On the disorienting ride through the New York nocturne, they weighed their options and decided to head to the high-society women’s club Michael frequented. After a while, she gathered her strength and called her husband to ask for a formal apology. The wheels were set in motion for a legal divorce.

From this point on, Michael became — to use the modern term, hard-won and ahistorical — Margaret’s partner. Soon, they were living across the hallway from each other, in a pair of twin apartments on the East End, with Margaret part nominal tenant and part unnamed wife as she was quickly becoming one of the country’s most original and beloved children’s book authors.

It was a stormy love that pushed and pulled, but grafted itself onto Margaret’s being. Michael wrote adoring letters and criticized Margaret’s diction at dinner parties. She gave her a golden wishbone necklace and a ring, made her feel like she was too needy, and derided her children’s books as unsophisticated, “silly furry stories,” not Real Literature: an actress and socialite who had not published a poem in a decade and was feeling abandoned by her own muse, deriding one of the most vibrantly creative people of the past century — poet, songwriter, progressive education reformer, author of more than a hundred singularly wondrous books for the young, with which she would earn herself a little red house, a yellow convertible, and the love of millions of children; the author whom the visionary Ursula Nordstrom had no qualms calling her favorite author, despite also publishing Maurice Sendak, Shel Silverstein, and E.B. White. Even Michael’s pet name for Margaret was laced with this ambivalent mixture of affection and disdain: Bunny-no-good.

Illustration by Leonard Weisgard, The Important Book of Margaret Wise Brown

But we don’t know what ignites that infinite sky between people. What draws them together? The faint trails of letters, diaries, and the memories of others, are all clues to what drives the days between those moments when emotions and time have collided. Margaret loved Michael with unassailable devotion, not unlike the kind that marked Auden’s relationship with Chester Kallman and inspired his eternal poem “The More Loving One.” At every turn, even through the drama at Michael’s deathbed, Margaret remained the more loving one, true to her lifelong conviction that “you can never in this world love anyone you love enough.”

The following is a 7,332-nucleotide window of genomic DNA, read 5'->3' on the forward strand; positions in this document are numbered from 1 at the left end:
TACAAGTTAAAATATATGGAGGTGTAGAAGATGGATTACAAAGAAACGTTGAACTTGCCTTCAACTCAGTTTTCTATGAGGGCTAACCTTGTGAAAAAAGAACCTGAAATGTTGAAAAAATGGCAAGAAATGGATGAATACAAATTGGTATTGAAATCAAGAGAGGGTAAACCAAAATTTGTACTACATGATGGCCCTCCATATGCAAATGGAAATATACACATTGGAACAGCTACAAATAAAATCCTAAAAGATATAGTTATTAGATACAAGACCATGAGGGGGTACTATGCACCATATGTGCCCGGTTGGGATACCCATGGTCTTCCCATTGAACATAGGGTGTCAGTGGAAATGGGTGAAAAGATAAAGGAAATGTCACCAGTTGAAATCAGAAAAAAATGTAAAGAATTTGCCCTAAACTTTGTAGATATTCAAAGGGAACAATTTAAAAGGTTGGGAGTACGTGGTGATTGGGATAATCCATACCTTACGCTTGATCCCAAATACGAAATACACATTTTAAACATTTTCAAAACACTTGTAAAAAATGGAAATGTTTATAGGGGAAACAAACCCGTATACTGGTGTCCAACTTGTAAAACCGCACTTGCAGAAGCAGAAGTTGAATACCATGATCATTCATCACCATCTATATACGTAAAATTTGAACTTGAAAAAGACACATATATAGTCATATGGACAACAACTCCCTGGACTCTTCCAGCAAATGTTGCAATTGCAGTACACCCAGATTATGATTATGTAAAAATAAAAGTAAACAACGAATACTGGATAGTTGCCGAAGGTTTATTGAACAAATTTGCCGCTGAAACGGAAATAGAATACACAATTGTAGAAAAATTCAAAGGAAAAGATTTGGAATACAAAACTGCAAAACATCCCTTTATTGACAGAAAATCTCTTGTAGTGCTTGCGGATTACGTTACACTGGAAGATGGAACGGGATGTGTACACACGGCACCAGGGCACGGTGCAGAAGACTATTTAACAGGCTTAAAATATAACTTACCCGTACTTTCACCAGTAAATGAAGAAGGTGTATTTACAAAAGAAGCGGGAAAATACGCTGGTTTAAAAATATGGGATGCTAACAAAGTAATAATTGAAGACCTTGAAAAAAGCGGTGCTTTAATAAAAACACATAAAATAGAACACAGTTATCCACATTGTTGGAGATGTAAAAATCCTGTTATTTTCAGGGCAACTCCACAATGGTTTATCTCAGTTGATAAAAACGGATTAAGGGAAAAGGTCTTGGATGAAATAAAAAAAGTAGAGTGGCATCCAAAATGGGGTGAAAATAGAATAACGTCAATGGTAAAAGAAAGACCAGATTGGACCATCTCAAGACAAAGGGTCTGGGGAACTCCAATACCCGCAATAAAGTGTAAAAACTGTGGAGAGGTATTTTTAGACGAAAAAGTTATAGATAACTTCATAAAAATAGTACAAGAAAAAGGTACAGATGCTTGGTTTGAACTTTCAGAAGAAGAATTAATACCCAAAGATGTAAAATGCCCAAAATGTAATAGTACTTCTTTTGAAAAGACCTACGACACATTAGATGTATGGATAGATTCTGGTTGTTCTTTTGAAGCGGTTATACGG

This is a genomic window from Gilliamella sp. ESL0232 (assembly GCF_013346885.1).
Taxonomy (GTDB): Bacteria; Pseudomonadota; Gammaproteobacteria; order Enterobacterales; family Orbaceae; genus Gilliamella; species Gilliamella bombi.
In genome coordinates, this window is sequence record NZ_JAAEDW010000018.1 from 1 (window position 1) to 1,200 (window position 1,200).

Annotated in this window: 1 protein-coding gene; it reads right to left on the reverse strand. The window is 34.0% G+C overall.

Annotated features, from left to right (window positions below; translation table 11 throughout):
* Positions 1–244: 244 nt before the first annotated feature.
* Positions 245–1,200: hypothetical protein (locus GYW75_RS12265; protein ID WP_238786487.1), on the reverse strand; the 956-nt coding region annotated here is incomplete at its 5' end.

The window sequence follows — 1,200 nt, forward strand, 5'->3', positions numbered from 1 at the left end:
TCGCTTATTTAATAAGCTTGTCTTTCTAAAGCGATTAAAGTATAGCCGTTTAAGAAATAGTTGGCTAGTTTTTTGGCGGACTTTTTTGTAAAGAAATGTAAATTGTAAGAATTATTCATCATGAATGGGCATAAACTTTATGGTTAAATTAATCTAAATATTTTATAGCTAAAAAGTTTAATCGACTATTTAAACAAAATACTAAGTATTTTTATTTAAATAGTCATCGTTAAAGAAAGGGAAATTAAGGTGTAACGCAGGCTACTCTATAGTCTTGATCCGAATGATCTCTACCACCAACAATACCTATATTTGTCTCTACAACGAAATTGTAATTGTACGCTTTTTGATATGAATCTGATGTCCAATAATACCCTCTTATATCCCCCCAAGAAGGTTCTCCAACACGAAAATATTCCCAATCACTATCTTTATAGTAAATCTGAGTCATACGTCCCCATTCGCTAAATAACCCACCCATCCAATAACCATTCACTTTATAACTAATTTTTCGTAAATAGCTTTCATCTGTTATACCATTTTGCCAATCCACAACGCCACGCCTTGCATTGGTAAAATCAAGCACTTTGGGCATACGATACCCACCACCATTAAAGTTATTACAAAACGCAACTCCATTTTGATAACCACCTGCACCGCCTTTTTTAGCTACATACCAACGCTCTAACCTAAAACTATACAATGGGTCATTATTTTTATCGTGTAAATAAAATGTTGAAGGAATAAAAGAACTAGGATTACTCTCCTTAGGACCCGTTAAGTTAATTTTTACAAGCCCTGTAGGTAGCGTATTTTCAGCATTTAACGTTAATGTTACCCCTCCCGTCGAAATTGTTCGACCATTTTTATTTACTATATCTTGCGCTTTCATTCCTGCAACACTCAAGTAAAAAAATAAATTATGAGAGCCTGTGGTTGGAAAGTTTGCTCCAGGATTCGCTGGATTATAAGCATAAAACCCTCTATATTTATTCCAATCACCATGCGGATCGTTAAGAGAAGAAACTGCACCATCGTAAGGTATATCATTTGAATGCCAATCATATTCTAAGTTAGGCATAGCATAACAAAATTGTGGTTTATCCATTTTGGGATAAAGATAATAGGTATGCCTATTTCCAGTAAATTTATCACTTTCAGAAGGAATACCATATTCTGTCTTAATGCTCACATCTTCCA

Margaret Wise Brown

Do not speak of love
Only love could show.
Bondage can be greater
Lovers might not know
Beyond the external show
Do not speak of love
The mirrored mirror I is a favorite of many.
Neither ask lovers who are truly true.
The mirror love of this should end
Love can flow even though there are many obstacles to overcome.
The only way to show pain is through love
You can find quiet spots where you go
Talk about love!
All who are knowledgeable

Margaret used the turmoil to create poems and songs that expressed her feelings. Decades after her own tragic death, they were published in the digital collection White Freesias; some, including previously unpublished fragments, were later included as chapter epigraphs in the altogether magnificent biography In the Great Green Room: The Brilliant and Bold Life of Margaret Wise Brown (public library) by Amy Gary, who has devoted her life to stewarding and reviving this remarkable woman’s legacy, bringing many of her out-of-print books back to life and publishing her previously unknown manuscripts.

Illustration by Leonard Weisgard, The Important Book of Margaret Wise Brown

Music had always been Margaret’s salvation — it was only at the piano that her mother came alive from the depression that deadened her all through Margaret’s childhood — but poetry was her first and greatest love. She had spent two years in Switzerland at an exclusive boarding school, memorizing poetry and reciting it to herself. It was her love of poetry that led her to persuade Gertrude Stein to compose her children’s book — in the simply-worded profundity and playful language puzzles of the literary titan, Margaret saw a natural resonance with children’s minds. Poetry came to permeate her own children’s books. It was the language of her mind — her art of noticing. In poetry — “this facile writing of verse” — she felt she could give voice to “the curse” of all she felt, inexpressible in any other way.